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Carmen María Fernández Rodríguez


The relationship between the Anglo-Irish writer Maria Edgeworth (1768- 1849) and Catholicism has always been close and conditioned by the authoress’s inscription in the Protestant Ascendancy ancatholod by her father’s enlightened ideas. The intention of the present study is to reevaluate the role of Roman Catholics in the fictional and non-fictional texts some of which Edgeworth wrote alone and others in collaboration with her father. The Edgeworths were more interested in individual worth than in sectarianism and promoted the economic and intellectual advancement of Ireland, a process in which Catholics not only played an important part but also appeared in a quite favourable light. The defence and acceptance of Catholics is articulated in Edgeworth’s works around the insistence on the education of the Irish Catholics and the depiction of the legitimisation of the Anglo-Irish landlord and his marriage to a woman of Catholic ancestry. It will be shown that, rather than embrace the position of a colonist, Edgeworth bravely attacked prejudice and abuses of power on the part of the English against the Irish and at the same time she foresaw a society where Roman Catholics would retain their identity and would also occupy the same social level as the rest of the British.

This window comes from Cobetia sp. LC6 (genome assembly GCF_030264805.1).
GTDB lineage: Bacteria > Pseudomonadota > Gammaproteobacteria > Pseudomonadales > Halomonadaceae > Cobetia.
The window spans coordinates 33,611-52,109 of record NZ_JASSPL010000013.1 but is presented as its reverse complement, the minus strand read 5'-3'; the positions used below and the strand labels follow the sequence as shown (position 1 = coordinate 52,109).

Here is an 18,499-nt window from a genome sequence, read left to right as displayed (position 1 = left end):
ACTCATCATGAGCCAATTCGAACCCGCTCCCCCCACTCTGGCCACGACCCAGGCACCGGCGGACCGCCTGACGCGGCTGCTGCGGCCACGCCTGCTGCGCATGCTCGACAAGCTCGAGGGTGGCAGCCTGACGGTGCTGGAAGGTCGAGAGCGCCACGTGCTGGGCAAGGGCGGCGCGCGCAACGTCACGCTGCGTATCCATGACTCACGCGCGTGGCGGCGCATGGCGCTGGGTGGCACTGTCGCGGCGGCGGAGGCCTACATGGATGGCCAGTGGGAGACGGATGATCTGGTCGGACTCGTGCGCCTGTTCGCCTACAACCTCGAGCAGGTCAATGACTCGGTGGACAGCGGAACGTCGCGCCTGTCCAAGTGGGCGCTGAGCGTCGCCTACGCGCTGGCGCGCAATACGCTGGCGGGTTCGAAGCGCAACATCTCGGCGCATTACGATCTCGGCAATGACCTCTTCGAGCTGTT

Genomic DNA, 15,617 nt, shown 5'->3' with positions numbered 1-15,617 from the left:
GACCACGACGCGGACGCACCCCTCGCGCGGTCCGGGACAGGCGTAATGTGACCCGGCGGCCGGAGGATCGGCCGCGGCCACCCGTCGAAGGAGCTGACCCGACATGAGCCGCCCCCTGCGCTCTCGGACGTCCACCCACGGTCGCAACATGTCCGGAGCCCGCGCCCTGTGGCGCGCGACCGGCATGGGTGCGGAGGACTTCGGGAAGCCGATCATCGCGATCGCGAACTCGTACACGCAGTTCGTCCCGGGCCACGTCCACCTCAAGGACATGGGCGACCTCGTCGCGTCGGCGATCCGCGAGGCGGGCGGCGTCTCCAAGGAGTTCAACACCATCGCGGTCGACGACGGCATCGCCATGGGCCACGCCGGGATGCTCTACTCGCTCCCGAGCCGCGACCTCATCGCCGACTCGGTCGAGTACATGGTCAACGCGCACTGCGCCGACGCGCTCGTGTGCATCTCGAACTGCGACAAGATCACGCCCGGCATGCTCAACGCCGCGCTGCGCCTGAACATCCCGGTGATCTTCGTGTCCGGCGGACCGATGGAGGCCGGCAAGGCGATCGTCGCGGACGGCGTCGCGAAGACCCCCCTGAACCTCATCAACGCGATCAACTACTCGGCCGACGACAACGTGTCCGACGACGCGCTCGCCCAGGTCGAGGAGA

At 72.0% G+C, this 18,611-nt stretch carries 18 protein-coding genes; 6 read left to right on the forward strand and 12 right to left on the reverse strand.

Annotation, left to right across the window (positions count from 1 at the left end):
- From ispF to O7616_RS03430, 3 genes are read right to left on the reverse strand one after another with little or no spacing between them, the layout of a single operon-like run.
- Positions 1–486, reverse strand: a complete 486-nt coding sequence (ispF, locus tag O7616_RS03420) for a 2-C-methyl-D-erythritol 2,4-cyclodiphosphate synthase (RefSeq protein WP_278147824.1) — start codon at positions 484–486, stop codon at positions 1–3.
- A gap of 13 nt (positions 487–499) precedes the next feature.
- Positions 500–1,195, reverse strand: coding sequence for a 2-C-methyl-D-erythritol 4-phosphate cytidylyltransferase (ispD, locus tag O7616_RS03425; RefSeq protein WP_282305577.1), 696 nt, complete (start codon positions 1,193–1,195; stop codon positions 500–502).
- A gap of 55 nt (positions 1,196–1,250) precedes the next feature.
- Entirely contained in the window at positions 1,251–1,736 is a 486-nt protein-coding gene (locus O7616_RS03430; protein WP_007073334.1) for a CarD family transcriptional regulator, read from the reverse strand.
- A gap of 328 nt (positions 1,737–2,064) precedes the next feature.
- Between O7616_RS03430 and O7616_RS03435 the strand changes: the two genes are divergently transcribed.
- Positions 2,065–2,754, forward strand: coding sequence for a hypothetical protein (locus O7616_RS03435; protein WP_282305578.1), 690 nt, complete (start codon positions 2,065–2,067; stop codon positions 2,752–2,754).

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Miscelánea: A Journal of English and American Studies

ISSN: 1137-6368